Epistle, Osprey

by Geri Doran


Contemplative and disquieted, the poems of Epistle, Osprey trace the mysteries of encounter, wanderlust, rootedness, the human relationship with nature, and our uncertain place in a startling world—here where “an eagle ascends with its broken feast.”

Published: August 2019
Format: Paperback

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“Contemplative and disquieted, the poems of EPISTLE, OSPREY trace the mysteries of encounter, wanderlust, rootedness, the human relationship with nature, and our uncertain place in a startling world…” –SPD Recommends

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ISBN: 978-1-946482-23-5 Categories: , Tags: ,

In her third collection, Geri Doran continues to seek a quieter poem in a more natural form. Against the immediacy of troubled times, these poems retain a belief that long thought, solitude, restraint, and immersion in the world given to us (not made by us) are a means of passionate, even radical, devotion.  And yet—what happens when a poet begins to doubt her singular reliance on poetry?  When the only way to speak is in a language poised to evanesce?  Modal, flexible, sonorous—the lines and tones of these meditative lyrics trace one route back.


Photo by Jay Eads

Geri Doran is author of three books of poems, Epistle, Osprey (Tupelo Press, 2019), Sanderlings (Tupelo Press, 2011) and Resin (Louisiana State University Press, 2005), winner of the 2004 Walt Whitman Award of the Academy of American Poets. Her work has been recognized with a Stegner Fellowship, the Amy Lowell Poetry Travelling Scholarship, an Oregon Arts Commission fellowship, and residency fellowships from the James Merrill House, Maison Dora Maar, Lighthouse Works, Millay Colony and Vermont Studio Center. Individual poems have appeared in The Yale Review, New England Review, New Republic, Atlantic Monthly, Ninth Letter, Southwest Review, Southern Review, Virginia Quarterly Review, and elsewhere. Doran currently teaches in the Creative Writing Program at the University of Oregon.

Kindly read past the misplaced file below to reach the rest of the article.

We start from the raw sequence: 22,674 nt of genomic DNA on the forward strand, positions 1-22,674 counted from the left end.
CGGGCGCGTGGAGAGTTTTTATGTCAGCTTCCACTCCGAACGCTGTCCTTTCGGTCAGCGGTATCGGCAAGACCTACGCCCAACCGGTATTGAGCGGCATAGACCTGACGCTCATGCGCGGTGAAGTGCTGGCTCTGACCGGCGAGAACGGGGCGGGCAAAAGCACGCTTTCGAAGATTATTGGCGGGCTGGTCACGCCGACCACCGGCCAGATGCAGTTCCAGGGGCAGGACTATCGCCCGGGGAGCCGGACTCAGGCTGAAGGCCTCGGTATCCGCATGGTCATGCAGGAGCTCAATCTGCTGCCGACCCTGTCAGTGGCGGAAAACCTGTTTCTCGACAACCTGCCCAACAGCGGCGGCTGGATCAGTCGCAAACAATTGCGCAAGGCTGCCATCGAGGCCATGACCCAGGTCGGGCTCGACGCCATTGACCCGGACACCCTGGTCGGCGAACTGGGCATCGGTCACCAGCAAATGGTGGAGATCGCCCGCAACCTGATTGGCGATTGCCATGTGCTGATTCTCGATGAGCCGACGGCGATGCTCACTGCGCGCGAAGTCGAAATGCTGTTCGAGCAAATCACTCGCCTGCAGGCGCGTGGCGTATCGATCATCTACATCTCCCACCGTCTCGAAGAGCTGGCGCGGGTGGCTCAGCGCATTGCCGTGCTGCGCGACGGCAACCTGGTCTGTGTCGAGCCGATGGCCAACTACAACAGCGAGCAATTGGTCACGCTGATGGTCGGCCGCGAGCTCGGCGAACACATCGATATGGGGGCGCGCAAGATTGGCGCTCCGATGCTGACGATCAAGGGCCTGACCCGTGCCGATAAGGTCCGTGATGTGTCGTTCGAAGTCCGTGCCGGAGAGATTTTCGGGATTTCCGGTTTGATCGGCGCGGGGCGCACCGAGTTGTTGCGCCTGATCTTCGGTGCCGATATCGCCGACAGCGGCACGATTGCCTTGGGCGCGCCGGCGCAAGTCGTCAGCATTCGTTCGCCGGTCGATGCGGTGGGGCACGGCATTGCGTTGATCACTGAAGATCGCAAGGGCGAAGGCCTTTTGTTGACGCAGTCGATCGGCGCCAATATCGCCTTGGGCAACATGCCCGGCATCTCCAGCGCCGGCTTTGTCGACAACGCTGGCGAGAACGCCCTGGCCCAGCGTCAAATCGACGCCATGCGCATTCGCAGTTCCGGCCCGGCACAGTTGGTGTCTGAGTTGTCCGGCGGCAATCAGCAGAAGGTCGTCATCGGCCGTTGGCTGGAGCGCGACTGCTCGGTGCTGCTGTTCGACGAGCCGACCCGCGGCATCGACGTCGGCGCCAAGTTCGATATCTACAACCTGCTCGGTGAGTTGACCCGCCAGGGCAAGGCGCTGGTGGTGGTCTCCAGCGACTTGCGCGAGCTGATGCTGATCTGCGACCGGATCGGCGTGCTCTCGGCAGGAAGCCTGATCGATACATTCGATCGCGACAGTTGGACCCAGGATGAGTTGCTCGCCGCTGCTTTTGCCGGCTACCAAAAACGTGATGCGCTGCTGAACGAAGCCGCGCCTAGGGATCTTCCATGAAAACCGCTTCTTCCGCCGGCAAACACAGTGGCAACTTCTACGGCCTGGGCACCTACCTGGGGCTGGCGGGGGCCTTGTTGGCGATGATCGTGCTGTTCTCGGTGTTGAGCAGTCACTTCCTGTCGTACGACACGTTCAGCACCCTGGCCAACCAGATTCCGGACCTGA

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Weight 0.4 lbs
Dimensions 6 × 0.5 × 9 in


For many days I walked to know an island, its tributary paths,
and slipped among the trees to find a hidden beach
or stopped beside the brackish oyster beds
seeking again the feeling—
simply any feeling.

A long time before, feeling had come naturally
and into phrases, shaped and plain,
and that was lost to me,
I feared.

So I walked to know again the textures of the world,
a tangled brier, a hedgerow with its orange
berries, and over here red berries,
and purple ones on branches spiked
like rose-stems.

I came back torn, as when I shear the rosebush in my yard—
and put the berries in a glass already filled
with wildflowers, on a table
softened by fox-red and amber
shoots of reed grass.

Slowly sensation returned. Scrambling over the boulders
on the difficult beach, collecting beach-trash—
Styrofoam, half-empty bottles, cigarette
butts and limp balloons, tampons
from crevices,

some afloat in seawater lounging in rock pools—
I watched my friend billy goat the outcrops,
two black stuffed bags hitched
over his shoulders
lighter than

the slim notebook where he writes down the things
he wishes to remember. How fresh the water
seemed there on the sea-struck, guano’d
rocks, as if neither trash nor rotting fish
could mar

the beachscape of thrown rock, so unearthly
it seemed more earth than anywhere I’d walked—
what salt wind and ocean’s pumice
would make clean.


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